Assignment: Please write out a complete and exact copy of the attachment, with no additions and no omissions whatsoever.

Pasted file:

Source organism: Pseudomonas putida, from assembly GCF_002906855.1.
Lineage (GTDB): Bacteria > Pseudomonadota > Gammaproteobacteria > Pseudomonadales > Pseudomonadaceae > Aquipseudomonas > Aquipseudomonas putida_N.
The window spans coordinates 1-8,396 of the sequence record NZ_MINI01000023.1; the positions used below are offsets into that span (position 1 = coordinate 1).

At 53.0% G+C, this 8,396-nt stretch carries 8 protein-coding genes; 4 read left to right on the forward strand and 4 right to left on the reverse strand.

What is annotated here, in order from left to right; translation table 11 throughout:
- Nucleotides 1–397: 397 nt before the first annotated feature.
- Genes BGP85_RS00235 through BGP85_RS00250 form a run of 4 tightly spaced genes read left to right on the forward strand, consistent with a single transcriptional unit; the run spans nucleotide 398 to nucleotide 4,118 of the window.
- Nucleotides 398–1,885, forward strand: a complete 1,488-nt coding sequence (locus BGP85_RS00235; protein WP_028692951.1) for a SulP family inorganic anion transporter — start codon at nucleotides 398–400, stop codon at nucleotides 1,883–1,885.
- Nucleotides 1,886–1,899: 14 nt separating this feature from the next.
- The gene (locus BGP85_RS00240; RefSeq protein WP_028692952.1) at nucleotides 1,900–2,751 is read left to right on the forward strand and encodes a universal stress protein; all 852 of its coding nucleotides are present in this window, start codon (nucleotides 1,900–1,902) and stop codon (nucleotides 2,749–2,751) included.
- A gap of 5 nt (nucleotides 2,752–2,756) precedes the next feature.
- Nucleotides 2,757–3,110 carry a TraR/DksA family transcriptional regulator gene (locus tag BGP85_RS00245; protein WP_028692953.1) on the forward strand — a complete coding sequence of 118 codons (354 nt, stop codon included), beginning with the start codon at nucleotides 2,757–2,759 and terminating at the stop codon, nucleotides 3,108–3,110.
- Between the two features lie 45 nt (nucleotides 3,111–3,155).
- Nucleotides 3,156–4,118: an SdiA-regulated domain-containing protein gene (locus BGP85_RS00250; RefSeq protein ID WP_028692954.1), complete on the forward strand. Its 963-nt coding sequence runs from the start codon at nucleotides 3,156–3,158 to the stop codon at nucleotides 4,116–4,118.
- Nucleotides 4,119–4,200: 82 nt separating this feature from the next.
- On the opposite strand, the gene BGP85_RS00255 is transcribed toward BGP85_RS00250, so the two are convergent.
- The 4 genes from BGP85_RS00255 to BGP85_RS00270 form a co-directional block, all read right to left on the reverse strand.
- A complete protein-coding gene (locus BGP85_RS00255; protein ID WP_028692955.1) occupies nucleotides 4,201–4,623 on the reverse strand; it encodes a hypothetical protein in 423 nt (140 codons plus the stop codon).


Source organism: Pseudomonas putida, from assembly GCF_002906855.1.
Lineage (GTDB): Bacteria > Pseudomonadota > Gammaproteobacteria > Pseudomonadales > Pseudomonadaceae > Aquipseudomonas > Aquipseudomonas putida_N.
The window spans coordinates 1-8,396 of the sequence record NZ_MINI01000023.1; the positions used below are offsets into that span (position 1 = coordinate 1).

At 53.0% G+C, this 8,396-nt stretch carries 8 protein-coding genes; 4 read left to right on the forward strand and 4 right to left on the reverse strand.

What is annotated here, in order from left to right; translation table 11 throughout:
- Nucleotides 1–397: 397 nt before the first annotated feature.
- Genes BGP85_RS00235 through BGP85_RS00250 form a run of 4 tightly spaced genes read left to right on the forward strand, consistent with a single transcriptional unit; the run spans nucleotide 398 to nucleotide 4,118 of the window.
- Nucleotides 398–1,885, forward strand: a complete 1,488-nt coding sequence (locus BGP85_RS00235; protein WP_028692951.1) for a SulP family inorganic anion transporter — start codon at nucleotides 398–400, stop codon at nucleotides 1,883–1,885.
- Nucleotides 1,886–1,899: 14 nt separating this feature from the next.
- The gene (locus BGP85_RS00240; RefSeq protein WP_028692952.1) at nucleotides 1,900–2,751 is read left to right on the forward strand and encodes a universal stress protein; all 852 of its coding nucleotides are present in this window, start codon (nucleotides 1,900–1,902) and stop codon (nucleotides 2,749–2,751) included.
- A gap of 5 nt (nucleotides 2,752–2,756) precedes the next feature.
- Nucleotides 2,757–3,110 carry a TraR/DksA family transcriptional regulator gene (locus tag BGP85_RS00245; protein WP_028692953.1) on the forward strand — a complete coding sequence of 118 codons (354 nt, stop codon included), beginning with the start codon at nucleotides 2,757–2,759 and terminating at the stop codon, nucleotides 3,108–3,110.
- Between the two features lie 45 nt (nucleotides 3,111–3,155).
- Nucleotides 3,156–4,118: an SdiA-regulated domain-containing protein gene (locus BGP85_RS00250; RefSeq protein ID WP_028692954.1), complete on the forward strand. Its 963-nt coding sequence runs from the start codon at nucleotides 3,156–3,158 to the stop codon at nucleotides 4,116–4,118.
- Nucleotides 4,119–4,200: 82 nt separating this feature from the next.
- On the opposite strand, the gene BGP85_RS00255 is transcribed toward BGP85_RS00250, so the two are convergent.
- The 4 genes from BGP85_RS00255 to BGP85_RS00270 form a co-directional block, all read right to left on the reverse strand.
- A complete protein-coding gene (locus BGP85_RS00255; protein ID WP_028692955.1) occupies nucleotides 4,201–4,623 on the reverse strand; it encodes a hypothetical protein in 423 nt (140 codons plus the stop codon).